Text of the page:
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Monday, May 28, 2012

HUMOR: The Ten Stages of Food Storage


For those of you who have been prepping for awhile these may sound somewhat familiar!  

Stage One: Something or someone has scared-your-eyes-open to the fact that the world is not what it used to be and trouble of various kinds are brewing.  You freak out, go to the grocery store to buy a case of  mac and cheese and  25 cans of beenie weenies.  You stay up late and read every post on the  International Preppers Network about zombies, EMPs, nuclear attacks and financial disaster and go to bed thinking the end of the world is tomorrow and wondering if the mac and cheese and beenie weenies will last until then.

Stage two:  Tomorrow comes and it's not the end of the world so you start to think about how much you hate mac and cheese and beenie weenies.  You freak out and go to the store to buy  25kg bags of beans and rice because you read last night that beans and rice are what you need to eat if the world is coming to an end.  You then read every post on how to cook beans and rice and buy a propane stove just-in-case

Stage three:  You are sick of tripping over the bags of beans and rice and you've eaten all the mac and cheese and beenie weenies while watching The Road on Friday night and still no disaster has occurred. You begin to wonder if there's more to food storage than this and start looking up recipes that only require canned and boxed food.  You find a chart that tells you how long canned food will stay edible and take an inventory of the neighbourhood strays just-in-case.  

Stage four: You begin to see the benefits of having some extra food on hand because some family members dropped in unexpectedly and you saw this as a great opportunity to try out your new favorite bean and rice dish on them.  You are now reading some thought provoking blog posts on the Canadian Preppers Network on taking care of yourself regardless of the emergency and have considered planting some tomatoes in pots in the back yard just-in-case. 

Stage five: Wanting to increase your storage you go crazy with grocery flyers and coupons looking for deals so you can add canned and boxed food to your food storage area.  You are feeling more confident as you see the stacks of tuna and cans of soup pile up.  You are now debating the merits of Spam and Klic and the multitude of ways it can be eaten with others on the board.

Stage six: You are beginning to calm down and see the need to organise all the "stuff" you've been buying so you go to the big box store and buy some heavy duty shelves.  After bringing the shelves home, debating with your spouse about where you can put them, putting the shelves together and organizing your food you realise how little food you really have because the shelves are mostly bare.  You take a look around the basement while you're there and see how much useless junk you have accumulated over the years.  You start purging and sell it all on Kijiji or Craigs List.  While you're selling you browse the ads for camping equipment and spend all the money you made purging buying more practical and useful stuff just-in-case.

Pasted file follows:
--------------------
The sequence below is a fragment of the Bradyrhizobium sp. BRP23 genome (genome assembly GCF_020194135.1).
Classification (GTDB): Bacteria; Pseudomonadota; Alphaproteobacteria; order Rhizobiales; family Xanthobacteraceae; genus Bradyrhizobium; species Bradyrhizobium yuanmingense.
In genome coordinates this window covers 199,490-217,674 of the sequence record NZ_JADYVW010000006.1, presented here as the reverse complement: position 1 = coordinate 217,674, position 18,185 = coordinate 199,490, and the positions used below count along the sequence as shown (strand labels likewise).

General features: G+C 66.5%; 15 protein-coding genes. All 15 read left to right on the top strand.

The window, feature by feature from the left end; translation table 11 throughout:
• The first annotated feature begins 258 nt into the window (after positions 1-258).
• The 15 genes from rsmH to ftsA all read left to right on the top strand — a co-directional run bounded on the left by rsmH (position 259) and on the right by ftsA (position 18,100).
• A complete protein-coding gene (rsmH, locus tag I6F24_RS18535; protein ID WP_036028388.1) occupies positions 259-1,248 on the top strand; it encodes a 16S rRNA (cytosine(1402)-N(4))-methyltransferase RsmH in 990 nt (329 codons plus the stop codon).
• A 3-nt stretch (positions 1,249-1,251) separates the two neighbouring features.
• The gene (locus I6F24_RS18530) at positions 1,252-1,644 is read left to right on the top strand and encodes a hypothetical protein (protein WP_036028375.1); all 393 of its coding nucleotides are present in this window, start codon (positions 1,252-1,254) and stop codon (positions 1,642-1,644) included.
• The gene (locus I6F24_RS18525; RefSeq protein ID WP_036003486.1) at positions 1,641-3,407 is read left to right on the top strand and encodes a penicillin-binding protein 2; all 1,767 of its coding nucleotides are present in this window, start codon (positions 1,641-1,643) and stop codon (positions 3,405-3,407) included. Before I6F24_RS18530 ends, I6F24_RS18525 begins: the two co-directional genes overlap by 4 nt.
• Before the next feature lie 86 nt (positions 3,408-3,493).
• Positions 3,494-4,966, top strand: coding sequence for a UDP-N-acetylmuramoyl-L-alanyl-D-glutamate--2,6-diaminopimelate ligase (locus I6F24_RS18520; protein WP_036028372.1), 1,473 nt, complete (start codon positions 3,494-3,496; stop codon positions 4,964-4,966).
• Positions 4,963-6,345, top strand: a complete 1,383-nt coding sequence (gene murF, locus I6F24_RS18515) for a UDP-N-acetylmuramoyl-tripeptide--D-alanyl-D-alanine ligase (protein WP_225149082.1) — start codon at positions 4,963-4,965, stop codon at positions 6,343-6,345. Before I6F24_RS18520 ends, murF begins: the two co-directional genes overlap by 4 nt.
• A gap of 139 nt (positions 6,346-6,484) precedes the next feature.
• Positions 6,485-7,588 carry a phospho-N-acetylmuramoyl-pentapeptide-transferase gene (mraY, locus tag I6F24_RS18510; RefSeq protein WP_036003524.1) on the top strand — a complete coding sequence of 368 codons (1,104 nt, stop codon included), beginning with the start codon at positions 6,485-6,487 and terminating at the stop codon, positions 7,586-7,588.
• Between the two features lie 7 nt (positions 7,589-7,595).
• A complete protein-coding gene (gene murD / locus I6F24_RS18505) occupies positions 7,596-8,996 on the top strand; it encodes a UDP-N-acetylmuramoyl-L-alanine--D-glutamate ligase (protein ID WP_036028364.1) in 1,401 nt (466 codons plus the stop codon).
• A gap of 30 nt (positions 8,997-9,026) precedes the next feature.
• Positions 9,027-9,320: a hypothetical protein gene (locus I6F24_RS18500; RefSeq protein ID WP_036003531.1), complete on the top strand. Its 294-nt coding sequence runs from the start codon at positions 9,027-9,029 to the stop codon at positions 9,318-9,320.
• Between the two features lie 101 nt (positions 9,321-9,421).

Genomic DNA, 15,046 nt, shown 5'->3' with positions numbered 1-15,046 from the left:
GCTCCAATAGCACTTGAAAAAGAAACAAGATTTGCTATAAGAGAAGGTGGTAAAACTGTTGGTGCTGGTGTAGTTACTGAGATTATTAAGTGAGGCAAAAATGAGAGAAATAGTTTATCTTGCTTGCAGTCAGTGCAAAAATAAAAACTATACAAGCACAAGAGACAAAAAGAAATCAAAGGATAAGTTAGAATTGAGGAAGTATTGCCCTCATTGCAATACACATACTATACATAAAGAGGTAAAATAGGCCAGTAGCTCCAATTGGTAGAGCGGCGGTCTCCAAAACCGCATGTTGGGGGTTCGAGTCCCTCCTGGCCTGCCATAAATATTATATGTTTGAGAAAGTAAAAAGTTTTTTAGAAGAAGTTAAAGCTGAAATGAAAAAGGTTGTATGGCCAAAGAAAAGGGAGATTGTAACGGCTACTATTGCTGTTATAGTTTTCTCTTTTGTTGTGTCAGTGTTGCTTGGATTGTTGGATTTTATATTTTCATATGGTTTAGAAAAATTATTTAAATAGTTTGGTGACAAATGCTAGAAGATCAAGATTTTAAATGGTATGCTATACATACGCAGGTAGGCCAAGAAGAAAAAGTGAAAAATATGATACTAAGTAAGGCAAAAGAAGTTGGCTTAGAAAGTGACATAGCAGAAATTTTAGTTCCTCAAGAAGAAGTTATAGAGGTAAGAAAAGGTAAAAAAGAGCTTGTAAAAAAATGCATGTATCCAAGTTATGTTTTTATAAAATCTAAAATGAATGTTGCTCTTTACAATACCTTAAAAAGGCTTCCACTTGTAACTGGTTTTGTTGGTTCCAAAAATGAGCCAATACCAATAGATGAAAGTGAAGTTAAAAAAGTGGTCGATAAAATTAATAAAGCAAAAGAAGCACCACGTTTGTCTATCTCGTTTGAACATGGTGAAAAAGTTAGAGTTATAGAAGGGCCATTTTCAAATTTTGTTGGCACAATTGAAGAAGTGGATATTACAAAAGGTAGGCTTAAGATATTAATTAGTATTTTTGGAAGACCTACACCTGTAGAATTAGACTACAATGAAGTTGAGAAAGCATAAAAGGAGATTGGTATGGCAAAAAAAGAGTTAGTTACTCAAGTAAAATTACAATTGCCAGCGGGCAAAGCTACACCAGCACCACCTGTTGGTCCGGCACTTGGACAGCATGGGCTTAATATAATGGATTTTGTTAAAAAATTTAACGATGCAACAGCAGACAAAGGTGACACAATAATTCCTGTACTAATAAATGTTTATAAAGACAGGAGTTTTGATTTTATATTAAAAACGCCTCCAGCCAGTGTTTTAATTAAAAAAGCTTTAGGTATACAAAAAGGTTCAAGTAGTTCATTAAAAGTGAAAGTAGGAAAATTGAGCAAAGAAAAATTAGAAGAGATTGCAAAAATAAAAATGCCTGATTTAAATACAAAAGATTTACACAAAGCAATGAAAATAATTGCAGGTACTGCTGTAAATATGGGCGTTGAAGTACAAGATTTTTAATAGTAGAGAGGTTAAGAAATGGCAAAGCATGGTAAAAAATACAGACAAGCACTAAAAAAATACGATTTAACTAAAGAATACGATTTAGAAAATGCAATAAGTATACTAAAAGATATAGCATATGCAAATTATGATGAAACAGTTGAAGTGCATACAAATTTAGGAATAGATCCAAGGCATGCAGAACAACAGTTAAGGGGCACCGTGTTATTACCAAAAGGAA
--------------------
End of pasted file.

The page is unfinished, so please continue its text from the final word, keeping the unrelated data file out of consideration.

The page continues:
Stage seven: You are cruising along when it suddenly occurs to you that your family needs to know about prepping because there's no way YOU can prep for them.  You call a family meeting and your parents and siblings shake their heads and sigh because you have finally proven them right - they think you are crazy.  Grandma is the only one who looks interested and pulls you aside to suggest that Grandpa (who fell sleep during your spiel) could teach you how to garden and she could teach you how to can your own food next summer. On the way home you think about how much you love your Grandparents and you stop off at the grocery store for the BOGO sale to stock up on some extra food for them - just in case.

Stage eight: You begin to wonder how you will survive the end of the world without snack foods.  You head for the nearest bulk food store and stock up on chocolate, candy and chips with plans to put it in mylar bags with oxygen absorbers.  You look up mylar bags and oxygen absorbers online and order them but by the time your order arrives your family has eaten all the chocolate and candy and left you with half a bag of pretzels.  

Stage nine: You are put off by the amount of time it takes to pack your own food and you want to speed up the process so you look up Briden Solutions and put in an order for 6 months of freeze dried and dehydrated food.  It arrives in the mail and you add it to your shelves smiling at the bounty and feeling like you are finally getting somewhere.

Stage ten: You sit back and relax in your yard having planted a garden full of heirloom seeds with Grandpa.  Sipping ice tea made with dandelion leaves and other weeds you read a book on how to build a root cellar while day dreaming about your move to a country property where you can raise chickens and have a cow.

Hope that made you smile!

Saturday, May 26, 2012

I used to think that the world was going to heck in a handbasket. Earthquakes, civil uprising, disasters of all kinds from all over the globe. It's sometimes no wonder that there always seems to be a self proclaimed prophet predicting the end of times. Many preppers point out how these disasters seem to be growing in number and intensity, but are they really? Being a prepper means to be aware of your surroundings. Take last night's evening news as an example. The various stories were detailed by te reporters as usual, but for the life of me I can only remember two. The first was a report on the ongoing student protests in Montreal, where I used to live. I thought to my self that this type of thing was one of the reasons for moving to the country. The other was a brief mention of a tornado warning in the Gatineau region, not all that far away in terms of a storm cell. I spent the next few hours checking various resources and getting a sense of where the storm was headed...which turned out to be in my general direction, and making a few preps just in case. I did a quick tour of the yard and secured as many items as possible and began to go over a list in my head...generator:check...oil lamps ready:check...etc. As the skies grew darker, the hatches were battened down and we hoped for the best, but were as ready as we could be for the worst.
It only occured to me this morning that I had absolutely no idea what other news had been broadcast...it was a blank. This makes me wonder if things really are getting worse, or were thet really that bad all along and I just wasn't aware. Being "awake" as it is known can be a scary thing. We suddenly pay more attention to the everyday dangers of being alive. Local and foreign disasters ring louder in our heads and can easily instill fear and paranoia. Not to worry, just use these fears to be as ready as you can be and take life as it comes, comforted in knowing that you are more ready to face these dangers armed with supplies, skills, and careful confidence.